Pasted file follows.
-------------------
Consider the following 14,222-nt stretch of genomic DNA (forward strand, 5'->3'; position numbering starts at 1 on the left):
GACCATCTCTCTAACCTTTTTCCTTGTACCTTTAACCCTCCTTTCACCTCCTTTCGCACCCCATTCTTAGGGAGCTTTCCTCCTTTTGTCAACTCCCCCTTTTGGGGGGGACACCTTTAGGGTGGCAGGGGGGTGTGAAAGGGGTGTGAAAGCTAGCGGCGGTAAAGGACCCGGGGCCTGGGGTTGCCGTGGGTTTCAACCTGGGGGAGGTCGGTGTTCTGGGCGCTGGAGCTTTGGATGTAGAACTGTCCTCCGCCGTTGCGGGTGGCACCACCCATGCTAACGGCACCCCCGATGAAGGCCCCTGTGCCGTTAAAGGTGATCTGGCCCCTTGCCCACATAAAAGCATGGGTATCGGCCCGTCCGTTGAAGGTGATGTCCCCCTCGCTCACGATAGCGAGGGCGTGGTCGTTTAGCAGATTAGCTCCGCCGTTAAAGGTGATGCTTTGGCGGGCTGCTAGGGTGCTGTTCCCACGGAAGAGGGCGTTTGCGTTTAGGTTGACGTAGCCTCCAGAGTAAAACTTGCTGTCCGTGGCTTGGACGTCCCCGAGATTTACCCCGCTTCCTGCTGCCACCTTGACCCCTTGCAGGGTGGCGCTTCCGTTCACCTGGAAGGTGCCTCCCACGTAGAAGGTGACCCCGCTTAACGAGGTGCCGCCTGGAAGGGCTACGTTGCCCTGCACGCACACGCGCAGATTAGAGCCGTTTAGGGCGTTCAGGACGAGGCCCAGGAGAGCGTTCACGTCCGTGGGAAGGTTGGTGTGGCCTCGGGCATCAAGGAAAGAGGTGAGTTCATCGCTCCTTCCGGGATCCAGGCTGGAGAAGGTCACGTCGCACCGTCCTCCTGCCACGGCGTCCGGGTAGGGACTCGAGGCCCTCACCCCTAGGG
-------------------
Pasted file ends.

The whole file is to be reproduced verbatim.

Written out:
Consider the following 14,222-nt stretch of genomic DNA (forward strand, 5'->3'; position numbering starts at 1 on the left):
GACCATCTCTCTAACCTTTTTCCTTGTACCTTTAACCCTCCTTTCACCTCCTTTCGCACCCCATTCTTAGGGAGCTTTCCTCCTTTTGTCAACTCCCCCTTTTGGGGGGGACACCTTTAGGGTGGCAGGGGGGTGTGAAAGGGGTGTGAAAGCTAGCGGCGGTAAAGGACCCGGGGCCTGGGGTTGCCGTGGGTTTCAACCTGGGGGAGGTCGGTGTTCTGGGCGCTGGAGCTTTGGATGTAGAACTGTCCTCCGCCGTTGCGGGTGGCACCACCCATGCTAACGGCACCCCCGATGAAGGCCCCTGTGCCGTTAAAGGTGATCTGGCCCCTTGCCCACATAAAAGCATGGGTATCGGCCCGTCCGTTGAAGGTGATGTCCCCCTCGCTCACGATAGCGAGGGCGTGGTCGTTTAGCAGATTAGCTCCGCCGTTAAAGGTGATGCTTTGGCGGGCTGCTAGGGTGCTGTTCCCACGGAAGAGGGCGTTTGCGTTTAGGTTGACGTAGCCTCCAGAGTAAAACTTGCTGTCCGTGGCTTGGACGTCCCCGAGATTTACCCCGCTTCCTGCTGCCACCTTGACCCCTTGCAGGGTGGCGCTTCCGTTCACCTGGAAGGTGCCTCCCACGTAGAAGGTGACCCCGCTTAACGAGGTGCCGCCTGGAAGGGCTACGTTGCCCTGCACGCACACGCGCAGATTAGAGCCGTTTAGGGCGTTCAGGACGAGGCCCAGGAGAGCGTTCACGTCCGTGGGAAGGTTGGTGTGGCCTCGGGCATCAAGGAAAGAGGTGAGTTCATCGCTCCTTCCGGGATCCAGGCTGGAGAAGGTCACGTCGCACCGTCCTCCTGCCACGGCGTCCGGGTAGGGACTCGAGGCCCTCACCCCTAGGG